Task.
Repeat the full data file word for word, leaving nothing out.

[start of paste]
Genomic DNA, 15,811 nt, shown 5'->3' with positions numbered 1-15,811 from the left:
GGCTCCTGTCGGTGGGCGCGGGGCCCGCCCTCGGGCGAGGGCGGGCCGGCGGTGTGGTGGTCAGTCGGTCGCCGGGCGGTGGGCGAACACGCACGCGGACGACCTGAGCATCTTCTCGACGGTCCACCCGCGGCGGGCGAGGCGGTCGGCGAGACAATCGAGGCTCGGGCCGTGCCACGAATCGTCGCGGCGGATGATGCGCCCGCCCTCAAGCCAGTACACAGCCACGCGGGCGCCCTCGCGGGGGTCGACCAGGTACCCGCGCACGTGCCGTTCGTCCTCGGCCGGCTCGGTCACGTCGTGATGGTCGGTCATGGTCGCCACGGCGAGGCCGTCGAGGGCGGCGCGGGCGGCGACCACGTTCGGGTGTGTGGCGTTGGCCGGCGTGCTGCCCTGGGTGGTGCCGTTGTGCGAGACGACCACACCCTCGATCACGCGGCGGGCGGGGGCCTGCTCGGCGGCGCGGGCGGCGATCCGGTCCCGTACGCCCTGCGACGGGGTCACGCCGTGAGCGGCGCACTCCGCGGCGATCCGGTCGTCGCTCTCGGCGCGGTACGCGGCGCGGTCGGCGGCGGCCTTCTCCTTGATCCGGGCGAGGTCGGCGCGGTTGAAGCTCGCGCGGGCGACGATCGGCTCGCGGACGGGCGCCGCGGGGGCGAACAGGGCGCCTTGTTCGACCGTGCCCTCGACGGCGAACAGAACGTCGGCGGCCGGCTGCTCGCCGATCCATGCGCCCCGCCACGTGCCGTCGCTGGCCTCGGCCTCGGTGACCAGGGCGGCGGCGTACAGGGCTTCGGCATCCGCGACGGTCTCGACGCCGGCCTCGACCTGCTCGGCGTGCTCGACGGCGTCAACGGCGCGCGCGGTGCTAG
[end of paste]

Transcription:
Genomic DNA, 15,811 nt, shown 5'->3' with positions numbered 1-15,811 from the left:
GGCTCCTGTCGGTGGGCGCGGGGCCCGCCCTCGGGCGAGGGCGGGCCGGCGGTGTGGTGGTCAGTCGGTCGCCGGGCGGTGGGCGAACACGCACGCGGACGACCTGAGCATCTTCTCGACGGTCCACCCGCGGCGGGCGAGGCGGTCGGCGAGACAATCGAGGCTCGGGCCGTGCCACGAATCGTCGCGGCGGATGATGCGCCCGCCCTCAAGCCAGTACACAGCCACGCGGGCGCCCTCGCGGGGGTCGACCAGGTACCCGCGCACGTGCCGTTCGTCCTCGGCCGGCTCGGTCACGTCGTGATGGTCGGTCATGGTCGCCACGGCGAGGCCGTCGAGGGCGGCGCGGGCGGCGACCACGTTCGGGTGTGTGGCGTTGGCCGGCGTGCTGCCCTGGGTGGTGCCGTTGTGCGAGACGACCACACCCTCGATCACGCGGCGGGCGGGGGCCTGCTCGGCGGCGCGGGCGGCGATCCGGTCCCGTACGCCCTGCGACGGGGTCACGCCGTGAGCGGCGCACTCCGCGGCGATCCGGTCGTCGCTCTCGGCGCGGTACGCGGCGCGGTCGGCGGCGGCCTTCTCCTTGATCCGGGCGAGGTCGGCGCGGTTGAAGCTCGCGCGGGCGACGATCGGCTCGCGGACGGGCGCCGCGGGGGCGAACAGGGCGCCTTGTTCGACCGTGCCCTCGACGGCGAACAGAACGTCGGCGGCCGGCTGCTCGCCGATCCATGCGCCCCGCCACGTGCCGTCGCTGGCCTCGGCCTCGGTGACCAGGGCGGCGGCGTACAGGGCTTCGGCATCCGCGACGGTCTCGACGCCGGCCTCGACCTGCTCGGCGTGCTCGACGGCGTCAACGGCGCGCGCGGTGCTAG